“The One Way offers a place to find funky art work with out having to look for it,” said local artist and writer Jody Eyre. Eyre rents one of the nine studios located within the gallery which she had available for viewing during the opening. Inside hangs many of her somewhat abstract beach scenes and other landscapes that ooze Rhode Island all over the canvas, along with other sketches and paintings. Jody’s space was cozy and warm, breathing a country vibe into this urban building by the beach.
Cook is happy with the new space.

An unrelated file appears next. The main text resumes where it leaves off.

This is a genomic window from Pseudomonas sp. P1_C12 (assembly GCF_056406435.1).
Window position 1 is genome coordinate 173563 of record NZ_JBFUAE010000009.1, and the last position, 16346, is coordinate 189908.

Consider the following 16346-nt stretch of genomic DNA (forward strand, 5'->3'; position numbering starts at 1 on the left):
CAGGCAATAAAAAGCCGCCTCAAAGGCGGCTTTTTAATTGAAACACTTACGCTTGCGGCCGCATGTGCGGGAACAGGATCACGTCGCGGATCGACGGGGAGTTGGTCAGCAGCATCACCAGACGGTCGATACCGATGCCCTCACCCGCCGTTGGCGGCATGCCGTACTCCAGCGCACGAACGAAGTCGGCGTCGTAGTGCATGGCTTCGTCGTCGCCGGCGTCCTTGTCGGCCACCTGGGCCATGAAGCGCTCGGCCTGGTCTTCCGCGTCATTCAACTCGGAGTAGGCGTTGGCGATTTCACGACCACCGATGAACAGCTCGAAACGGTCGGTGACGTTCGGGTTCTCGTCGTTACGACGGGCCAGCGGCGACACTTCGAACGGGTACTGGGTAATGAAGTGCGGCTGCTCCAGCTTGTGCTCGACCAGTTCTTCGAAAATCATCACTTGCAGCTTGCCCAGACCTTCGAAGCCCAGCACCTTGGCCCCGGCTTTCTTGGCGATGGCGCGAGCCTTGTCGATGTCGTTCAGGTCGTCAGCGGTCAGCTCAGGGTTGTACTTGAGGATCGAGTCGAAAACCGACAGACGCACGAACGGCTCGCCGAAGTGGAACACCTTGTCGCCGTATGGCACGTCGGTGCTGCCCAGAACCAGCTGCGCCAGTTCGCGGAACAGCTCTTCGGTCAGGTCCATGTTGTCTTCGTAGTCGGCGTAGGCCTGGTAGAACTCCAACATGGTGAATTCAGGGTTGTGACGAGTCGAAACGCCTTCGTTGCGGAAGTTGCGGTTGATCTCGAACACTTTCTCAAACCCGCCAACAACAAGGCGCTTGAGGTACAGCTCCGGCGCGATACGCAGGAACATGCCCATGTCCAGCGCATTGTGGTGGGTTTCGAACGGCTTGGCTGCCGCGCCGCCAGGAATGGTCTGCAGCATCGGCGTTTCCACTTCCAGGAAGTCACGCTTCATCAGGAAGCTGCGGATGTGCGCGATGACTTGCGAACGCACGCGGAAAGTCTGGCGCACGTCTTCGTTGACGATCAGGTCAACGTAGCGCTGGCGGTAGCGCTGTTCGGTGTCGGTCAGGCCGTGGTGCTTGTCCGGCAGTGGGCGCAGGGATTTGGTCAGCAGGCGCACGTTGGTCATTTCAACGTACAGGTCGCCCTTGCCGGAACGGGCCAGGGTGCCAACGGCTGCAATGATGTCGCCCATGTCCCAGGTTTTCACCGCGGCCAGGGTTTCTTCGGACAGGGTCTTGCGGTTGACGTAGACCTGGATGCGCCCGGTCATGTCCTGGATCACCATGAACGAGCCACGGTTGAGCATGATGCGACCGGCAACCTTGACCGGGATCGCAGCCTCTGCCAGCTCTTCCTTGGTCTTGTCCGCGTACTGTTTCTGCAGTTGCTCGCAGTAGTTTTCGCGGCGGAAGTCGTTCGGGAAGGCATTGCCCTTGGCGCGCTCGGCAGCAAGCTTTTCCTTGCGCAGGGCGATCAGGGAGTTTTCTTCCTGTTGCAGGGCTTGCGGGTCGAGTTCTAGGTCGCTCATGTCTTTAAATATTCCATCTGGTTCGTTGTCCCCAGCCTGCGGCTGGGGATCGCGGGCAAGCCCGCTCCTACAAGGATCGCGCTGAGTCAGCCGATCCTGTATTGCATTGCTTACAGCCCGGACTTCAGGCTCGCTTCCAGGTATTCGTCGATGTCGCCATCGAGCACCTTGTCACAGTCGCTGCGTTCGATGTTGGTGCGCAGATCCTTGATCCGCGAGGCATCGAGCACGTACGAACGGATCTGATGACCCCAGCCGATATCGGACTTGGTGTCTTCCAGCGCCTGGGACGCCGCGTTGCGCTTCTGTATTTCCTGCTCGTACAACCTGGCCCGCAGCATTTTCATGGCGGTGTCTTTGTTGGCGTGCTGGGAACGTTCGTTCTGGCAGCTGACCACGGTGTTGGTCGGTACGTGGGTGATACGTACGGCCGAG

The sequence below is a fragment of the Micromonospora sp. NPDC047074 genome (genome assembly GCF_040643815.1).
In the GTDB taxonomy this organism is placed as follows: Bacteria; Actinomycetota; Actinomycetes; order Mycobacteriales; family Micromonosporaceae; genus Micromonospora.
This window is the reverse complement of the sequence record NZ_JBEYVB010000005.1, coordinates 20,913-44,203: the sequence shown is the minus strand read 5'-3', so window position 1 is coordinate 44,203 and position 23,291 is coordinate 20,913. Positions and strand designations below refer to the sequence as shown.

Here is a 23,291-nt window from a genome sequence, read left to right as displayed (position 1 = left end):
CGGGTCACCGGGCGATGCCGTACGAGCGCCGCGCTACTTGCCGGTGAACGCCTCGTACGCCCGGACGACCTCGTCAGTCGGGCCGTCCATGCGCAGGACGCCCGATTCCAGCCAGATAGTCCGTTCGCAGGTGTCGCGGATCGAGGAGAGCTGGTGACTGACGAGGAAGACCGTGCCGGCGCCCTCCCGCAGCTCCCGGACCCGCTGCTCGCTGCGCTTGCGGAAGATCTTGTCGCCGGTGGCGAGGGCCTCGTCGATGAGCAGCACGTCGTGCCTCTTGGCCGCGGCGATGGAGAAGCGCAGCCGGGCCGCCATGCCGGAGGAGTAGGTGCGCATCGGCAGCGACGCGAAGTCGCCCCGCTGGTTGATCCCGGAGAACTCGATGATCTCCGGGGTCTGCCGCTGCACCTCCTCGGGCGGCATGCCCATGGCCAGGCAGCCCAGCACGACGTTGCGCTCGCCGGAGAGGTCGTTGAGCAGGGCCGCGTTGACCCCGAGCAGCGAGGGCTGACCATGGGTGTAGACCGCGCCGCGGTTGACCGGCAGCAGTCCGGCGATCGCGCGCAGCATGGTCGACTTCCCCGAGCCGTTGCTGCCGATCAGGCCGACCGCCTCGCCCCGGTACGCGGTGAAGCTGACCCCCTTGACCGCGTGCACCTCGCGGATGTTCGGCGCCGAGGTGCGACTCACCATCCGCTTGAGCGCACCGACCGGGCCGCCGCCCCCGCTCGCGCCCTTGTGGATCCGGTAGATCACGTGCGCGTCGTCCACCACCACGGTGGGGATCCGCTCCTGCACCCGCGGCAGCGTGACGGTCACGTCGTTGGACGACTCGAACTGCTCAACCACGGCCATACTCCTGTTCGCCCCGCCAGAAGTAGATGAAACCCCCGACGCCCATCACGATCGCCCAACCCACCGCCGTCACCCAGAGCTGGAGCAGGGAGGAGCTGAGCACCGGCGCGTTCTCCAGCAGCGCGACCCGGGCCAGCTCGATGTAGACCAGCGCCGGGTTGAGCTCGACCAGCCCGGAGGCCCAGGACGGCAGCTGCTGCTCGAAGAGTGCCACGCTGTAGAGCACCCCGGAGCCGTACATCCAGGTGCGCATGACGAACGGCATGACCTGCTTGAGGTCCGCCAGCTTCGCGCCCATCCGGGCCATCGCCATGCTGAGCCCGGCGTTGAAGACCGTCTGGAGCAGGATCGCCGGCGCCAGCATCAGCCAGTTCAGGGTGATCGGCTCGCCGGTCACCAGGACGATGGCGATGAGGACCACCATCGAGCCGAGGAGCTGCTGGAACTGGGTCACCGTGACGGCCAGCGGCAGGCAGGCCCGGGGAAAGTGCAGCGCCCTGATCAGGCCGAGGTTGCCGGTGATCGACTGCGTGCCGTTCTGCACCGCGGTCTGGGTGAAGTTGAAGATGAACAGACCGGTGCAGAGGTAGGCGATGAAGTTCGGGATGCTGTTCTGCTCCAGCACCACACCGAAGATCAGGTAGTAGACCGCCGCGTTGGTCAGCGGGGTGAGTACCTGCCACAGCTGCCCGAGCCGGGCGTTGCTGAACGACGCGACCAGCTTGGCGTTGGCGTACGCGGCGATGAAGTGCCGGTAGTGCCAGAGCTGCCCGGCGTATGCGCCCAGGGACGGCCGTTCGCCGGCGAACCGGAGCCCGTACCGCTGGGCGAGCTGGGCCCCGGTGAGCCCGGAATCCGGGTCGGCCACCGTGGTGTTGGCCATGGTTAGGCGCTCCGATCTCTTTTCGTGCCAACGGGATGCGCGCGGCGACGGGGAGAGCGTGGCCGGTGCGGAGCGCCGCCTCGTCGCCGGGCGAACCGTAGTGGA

“We added the ceiling and painted it white so that everything really popped inside,” he said. The clean, high ceiling along with exposed beam construction and track lighting really give the gallery a warm, inviting, and spacious feel, while certain corners and walls remain red brick adding a gritty, city feel. The gallery attracts art hungry tourists from Boston, New York, LA and London so you better get in there soon before all these wonderful pieces are bought up and a whole new crop is brought in.